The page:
Lucy Natarajan, Florence Sutcliffe-Braithwaite and John Tomaney’s article reporting on their work in the village of Sacriston in County Durham provides a similarly rich account of the lives of people in rural and semi-rural areas, in particular the efforts that people go to take care of other people in their own communities. This community effort ranges from a deeply impressive Covid response, to running sports clubs and Scouts and Guides; and from supporting the physical and mental health of pregnant residents, to running multiple annual cultural events. This organising is deeply rooted in the politics of place and the desire to bring the community together, but it is hindered by the lack of government-provided services, thanks to years of cuts.

The advocates of devolution, electoral reform, and community empowerment interviewed by Baker, Natarajan, Sutcliffe-Braithwaite and Tomaney are testament to the progressive and thoughtful ideas coming out of the countryside. Meanwhile, it  was an honour to get an article from a working farmer, Richard Bramley, for this edition, and his voice from the sharp end of farming is equally thought-provoking and interesting. All of these ideas emerge from a lived experience of the land and a deep entwinement in non-human processes as they entangle with human activity.

Meanwhile, the blight of second home ownership to local communities is another common thread running through many contributions to the issue. The Labour government in Wales is currently considering urgent measures to tackle this problem as increasing numbers of villages in beautiful rural and coastal areas have more second homes than locals. When this happens, it is destructive to community cohesion, businesses and local services, with villages left as ‘ghost towns’ in winter when owners stay away, and local people priced out of decent housing. It also threatens Welsh as a living, community language, and this drives resentments that are deep and hard to reverse. We leave advocacy on this question to Plaid Cymru at our peril: Dexter Govan’s evocative account from the recent Scottish Parliament elections would have been incomprehensible to readers just ten years ago when Scottish Labour was still powerful, and shows how easily resentments can curdle into support for nationalism and separatism. Meanwhile, whatever happens in Wales, the issue of second homes should be watched with interest in the areas throughout the UK that are affected by similar concerns.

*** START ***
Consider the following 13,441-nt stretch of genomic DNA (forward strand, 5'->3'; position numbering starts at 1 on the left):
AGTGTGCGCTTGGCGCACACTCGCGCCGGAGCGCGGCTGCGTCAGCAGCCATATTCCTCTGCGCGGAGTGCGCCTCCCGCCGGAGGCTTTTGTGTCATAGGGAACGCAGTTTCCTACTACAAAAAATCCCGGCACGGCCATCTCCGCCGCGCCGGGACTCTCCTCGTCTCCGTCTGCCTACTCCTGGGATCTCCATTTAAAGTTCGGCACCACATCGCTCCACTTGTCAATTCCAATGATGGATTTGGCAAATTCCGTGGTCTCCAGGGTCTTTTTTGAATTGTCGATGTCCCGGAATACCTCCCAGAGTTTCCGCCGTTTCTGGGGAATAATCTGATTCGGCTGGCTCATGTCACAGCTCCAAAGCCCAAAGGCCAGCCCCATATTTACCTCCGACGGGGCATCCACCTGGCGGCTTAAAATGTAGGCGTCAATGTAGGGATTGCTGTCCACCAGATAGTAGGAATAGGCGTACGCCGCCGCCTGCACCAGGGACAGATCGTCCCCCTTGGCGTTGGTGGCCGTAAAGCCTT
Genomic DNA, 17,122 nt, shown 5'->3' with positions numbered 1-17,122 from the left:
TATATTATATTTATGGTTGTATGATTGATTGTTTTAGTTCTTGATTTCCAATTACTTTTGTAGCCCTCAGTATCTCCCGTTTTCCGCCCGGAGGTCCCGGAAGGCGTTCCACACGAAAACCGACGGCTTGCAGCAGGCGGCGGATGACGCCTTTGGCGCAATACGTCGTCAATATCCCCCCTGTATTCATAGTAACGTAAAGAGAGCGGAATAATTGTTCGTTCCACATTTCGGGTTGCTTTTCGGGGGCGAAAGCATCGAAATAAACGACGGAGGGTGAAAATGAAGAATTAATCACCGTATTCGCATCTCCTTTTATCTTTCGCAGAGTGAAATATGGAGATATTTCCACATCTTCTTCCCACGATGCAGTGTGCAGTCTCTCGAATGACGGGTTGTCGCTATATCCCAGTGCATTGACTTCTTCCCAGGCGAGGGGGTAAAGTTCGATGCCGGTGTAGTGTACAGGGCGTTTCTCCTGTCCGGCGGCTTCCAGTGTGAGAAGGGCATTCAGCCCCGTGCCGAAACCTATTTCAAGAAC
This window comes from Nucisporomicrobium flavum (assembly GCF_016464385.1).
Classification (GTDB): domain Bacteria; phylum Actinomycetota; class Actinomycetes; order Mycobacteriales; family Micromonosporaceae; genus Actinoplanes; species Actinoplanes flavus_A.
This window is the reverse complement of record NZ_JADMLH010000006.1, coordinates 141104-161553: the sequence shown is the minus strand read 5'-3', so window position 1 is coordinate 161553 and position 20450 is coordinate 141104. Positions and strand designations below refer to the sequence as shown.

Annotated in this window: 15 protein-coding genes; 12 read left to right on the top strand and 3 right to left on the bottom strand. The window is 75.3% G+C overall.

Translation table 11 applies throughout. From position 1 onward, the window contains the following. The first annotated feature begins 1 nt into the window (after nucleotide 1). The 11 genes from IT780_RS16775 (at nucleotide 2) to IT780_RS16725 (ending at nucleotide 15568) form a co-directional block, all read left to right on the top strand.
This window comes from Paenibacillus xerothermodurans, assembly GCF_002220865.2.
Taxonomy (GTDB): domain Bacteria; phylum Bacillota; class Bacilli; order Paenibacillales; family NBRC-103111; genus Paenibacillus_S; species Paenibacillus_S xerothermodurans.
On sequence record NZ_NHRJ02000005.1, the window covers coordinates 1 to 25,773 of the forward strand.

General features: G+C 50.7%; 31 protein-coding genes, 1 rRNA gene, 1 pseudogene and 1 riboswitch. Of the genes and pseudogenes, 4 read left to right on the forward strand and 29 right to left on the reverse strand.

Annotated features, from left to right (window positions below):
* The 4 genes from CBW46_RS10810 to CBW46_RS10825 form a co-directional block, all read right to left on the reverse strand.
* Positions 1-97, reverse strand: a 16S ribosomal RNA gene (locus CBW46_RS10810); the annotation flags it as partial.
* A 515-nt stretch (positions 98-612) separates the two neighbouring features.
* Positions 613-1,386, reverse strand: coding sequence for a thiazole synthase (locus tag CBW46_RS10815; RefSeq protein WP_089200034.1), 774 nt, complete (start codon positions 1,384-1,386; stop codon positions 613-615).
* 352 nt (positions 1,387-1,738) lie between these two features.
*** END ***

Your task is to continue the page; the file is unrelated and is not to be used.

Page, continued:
Rural issues are not separate from traditional Labour ideas and concerns

Neil Ward and John Tomaney both outline Labour’s long history of effective and meaningful work in rural areas, whether that was providing services such as healthcare and housing or advancing a devolution agenda that has brought power, voice and political participation closer to people. Tomaney also sets out the constitutional history that has neutered local government’s ability to provide meaningful political leadership, and suggests recovering Labour’s tradition of municipal socialism in ways that are relevant outside the municipalities.